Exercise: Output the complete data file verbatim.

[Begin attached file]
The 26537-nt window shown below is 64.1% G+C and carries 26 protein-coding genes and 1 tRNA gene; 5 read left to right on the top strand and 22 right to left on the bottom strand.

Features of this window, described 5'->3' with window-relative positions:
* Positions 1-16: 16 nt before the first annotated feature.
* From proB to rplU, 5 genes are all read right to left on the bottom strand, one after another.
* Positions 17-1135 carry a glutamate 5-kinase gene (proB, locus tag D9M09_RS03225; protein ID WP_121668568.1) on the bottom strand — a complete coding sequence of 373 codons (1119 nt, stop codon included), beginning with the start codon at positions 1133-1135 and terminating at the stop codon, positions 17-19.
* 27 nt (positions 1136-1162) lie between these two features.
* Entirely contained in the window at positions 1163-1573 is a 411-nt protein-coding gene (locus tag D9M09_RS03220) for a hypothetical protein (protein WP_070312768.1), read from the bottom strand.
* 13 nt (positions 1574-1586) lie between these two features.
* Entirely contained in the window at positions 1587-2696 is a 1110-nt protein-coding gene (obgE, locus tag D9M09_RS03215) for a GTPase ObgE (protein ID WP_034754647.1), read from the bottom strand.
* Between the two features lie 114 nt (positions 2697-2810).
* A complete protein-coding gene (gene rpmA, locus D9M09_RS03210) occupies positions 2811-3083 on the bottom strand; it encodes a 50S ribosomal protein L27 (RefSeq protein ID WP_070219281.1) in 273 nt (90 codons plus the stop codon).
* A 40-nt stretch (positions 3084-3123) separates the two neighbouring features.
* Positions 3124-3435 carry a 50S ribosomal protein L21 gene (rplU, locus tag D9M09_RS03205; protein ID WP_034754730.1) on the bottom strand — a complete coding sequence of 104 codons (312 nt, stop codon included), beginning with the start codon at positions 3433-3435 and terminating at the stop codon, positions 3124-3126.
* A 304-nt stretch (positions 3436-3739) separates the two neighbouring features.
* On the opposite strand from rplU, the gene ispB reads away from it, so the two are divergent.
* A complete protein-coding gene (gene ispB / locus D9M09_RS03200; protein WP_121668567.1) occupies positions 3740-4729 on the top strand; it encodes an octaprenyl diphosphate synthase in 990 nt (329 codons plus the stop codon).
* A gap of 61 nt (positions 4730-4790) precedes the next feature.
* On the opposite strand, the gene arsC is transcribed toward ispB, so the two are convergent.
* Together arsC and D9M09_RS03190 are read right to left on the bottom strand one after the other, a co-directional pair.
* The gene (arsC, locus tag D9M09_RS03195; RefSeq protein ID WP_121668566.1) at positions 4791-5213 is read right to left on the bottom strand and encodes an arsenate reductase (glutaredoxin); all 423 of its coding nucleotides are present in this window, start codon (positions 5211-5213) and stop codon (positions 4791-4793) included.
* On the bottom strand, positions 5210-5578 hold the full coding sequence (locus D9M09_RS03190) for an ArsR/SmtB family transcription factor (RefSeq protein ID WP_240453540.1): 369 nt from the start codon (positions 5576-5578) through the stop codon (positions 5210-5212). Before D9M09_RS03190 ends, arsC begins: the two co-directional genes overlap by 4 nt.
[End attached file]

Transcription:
The 26537-nt window shown below is 64.1% G+C and carries 26 protein-coding genes and 1 tRNA gene; 5 read left to right on the top strand and 22 right to left on the bottom strand.

Features of this window, described 5'->3' with window-relative positions:
* Positions 1-16: 16 nt before the first annotated feature.
* From proB to rplU, 5 genes are all read right to left on the bottom strand, one after another.
* Positions 17-1135 carry a glutamate 5-kinase gene (proB, locus tag D9M09_RS03225; protein ID WP_121668568.1) on the bottom strand — a complete coding sequence of 373 codons (1119 nt, stop codon included), beginning with the start codon at positions 1133-1135 and terminating at the stop codon, positions 17-19.
* 27 nt (positions 1136-1162) lie between these two features.
* Entirely contained in the window at positions 1163-1573 is a 411-nt protein-coding gene (locus tag D9M09_RS03220) for a hypothetical protein (protein WP_070312768.1), read from the bottom strand.
* 13 nt (positions 1574-1586) lie between these two features.
* Entirely contained in the window at positions 1587-2696 is a 1110-nt protein-coding gene (obgE, locus tag D9M09_RS03215) for a GTPase ObgE (protein ID WP_034754647.1), read from the bottom strand.
* Between the two features lie 114 nt (positions 2697-2810).
* A complete protein-coding gene (gene rpmA, locus D9M09_RS03210) occupies positions 2811-3083 on the bottom strand; it encodes a 50S ribosomal protein L27 (RefSeq protein ID WP_070219281.1) in 273 nt (90 codons plus the stop codon).
* A 40-nt stretch (positions 3084-3123) separates the two neighbouring features.
* Positions 3124-3435 carry a 50S ribosomal protein L21 gene (rplU, locus tag D9M09_RS03205; protein ID WP_034754730.1) on the bottom strand — a complete coding sequence of 104 codons (312 nt, stop codon included), beginning with the start codon at positions 3433-3435 and terminating at the stop codon, positions 3124-3126.
* A 304-nt stretch (positions 3436-3739) separates the two neighbouring features.
* On the opposite strand from rplU, the gene ispB reads away from it, so the two are divergent.
* A complete protein-coding gene (gene ispB / locus D9M09_RS03200; protein WP_121668567.1) occupies positions 3740-4729 on the top strand; it encodes an octaprenyl diphosphate synthase in 990 nt (329 codons plus the stop codon).
* A gap of 61 nt (positions 4730-4790) precedes the next feature.
* On the opposite strand, the gene arsC is transcribed toward ispB, so the two are convergent.
* Together arsC and D9M09_RS03190 are read right to left on the bottom strand one after the other, a co-directional pair.
* The gene (arsC, locus tag D9M09_RS03195; RefSeq protein ID WP_121668566.1) at positions 4791-5213 is read right to left on the bottom strand and encodes an arsenate reductase (glutaredoxin); all 423 of its coding nucleotides are present in this window, start codon (positions 5211-5213) and stop codon (positions 4791-4793) included.
* On the bottom strand, positions 5210-5578 hold the full coding sequence (locus D9M09_RS03190) for an ArsR/SmtB family transcription factor (RefSeq protein ID WP_240453540.1): 369 nt from the start codon (positions 5576-5578) through the stop codon (positions 5210-5212). Before D9M09_RS03190 ends, arsC begins: the two co-directional genes overlap by 4 nt.